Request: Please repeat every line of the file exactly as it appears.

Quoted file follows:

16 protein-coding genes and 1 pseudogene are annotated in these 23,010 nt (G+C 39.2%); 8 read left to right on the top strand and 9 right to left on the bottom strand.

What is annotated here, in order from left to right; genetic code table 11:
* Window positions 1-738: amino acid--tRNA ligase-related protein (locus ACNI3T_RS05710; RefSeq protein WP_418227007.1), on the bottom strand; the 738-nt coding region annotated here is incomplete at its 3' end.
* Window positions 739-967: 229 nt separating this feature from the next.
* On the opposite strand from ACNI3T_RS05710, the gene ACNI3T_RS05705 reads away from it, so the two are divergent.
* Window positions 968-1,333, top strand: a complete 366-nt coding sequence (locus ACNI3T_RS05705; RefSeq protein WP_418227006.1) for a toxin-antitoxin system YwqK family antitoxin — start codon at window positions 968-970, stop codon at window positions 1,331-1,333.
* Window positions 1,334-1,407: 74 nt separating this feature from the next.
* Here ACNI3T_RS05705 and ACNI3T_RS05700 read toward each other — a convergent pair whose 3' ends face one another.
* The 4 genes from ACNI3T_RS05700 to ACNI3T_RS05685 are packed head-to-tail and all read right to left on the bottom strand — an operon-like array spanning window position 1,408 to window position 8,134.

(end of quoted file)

16 protein-coding genes and 1 pseudogene are annotated in these 23,010 nt (G+C 39.2%); 8 read left to right on the top strand and 9 right to left on the bottom strand.

What is annotated here, in order from left to right; genetic code table 11:
* Window positions 1-738: amino acid--tRNA ligase-related protein (locus ACNI3T_RS05710; RefSeq protein WP_418227007.1), on the bottom strand; the 738-nt coding region annotated here is incomplete at its 3' end.
* Window positions 739-967: 229 nt separating this feature from the next.
* On the opposite strand from ACNI3T_RS05710, the gene ACNI3T_RS05705 reads away from it, so the two are divergent.
* Window positions 968-1,333, top strand: a complete 366-nt coding sequence (locus ACNI3T_RS05705; RefSeq protein WP_418227006.1) for a toxin-antitoxin system YwqK family antitoxin — start codon at window positions 968-970, stop codon at window positions 1,331-1,333.
* Window positions 1,334-1,407: 74 nt separating this feature from the next.
* Here ACNI3T_RS05705 and ACNI3T_RS05700 read toward each other — a convergent pair whose 3' ends face one another.
* The 4 genes from ACNI3T_RS05700 to ACNI3T_RS05685 are packed head-to-tail and all read right to left on the bottom strand — an operon-like array spanning window position 1,408 to window position 8,134.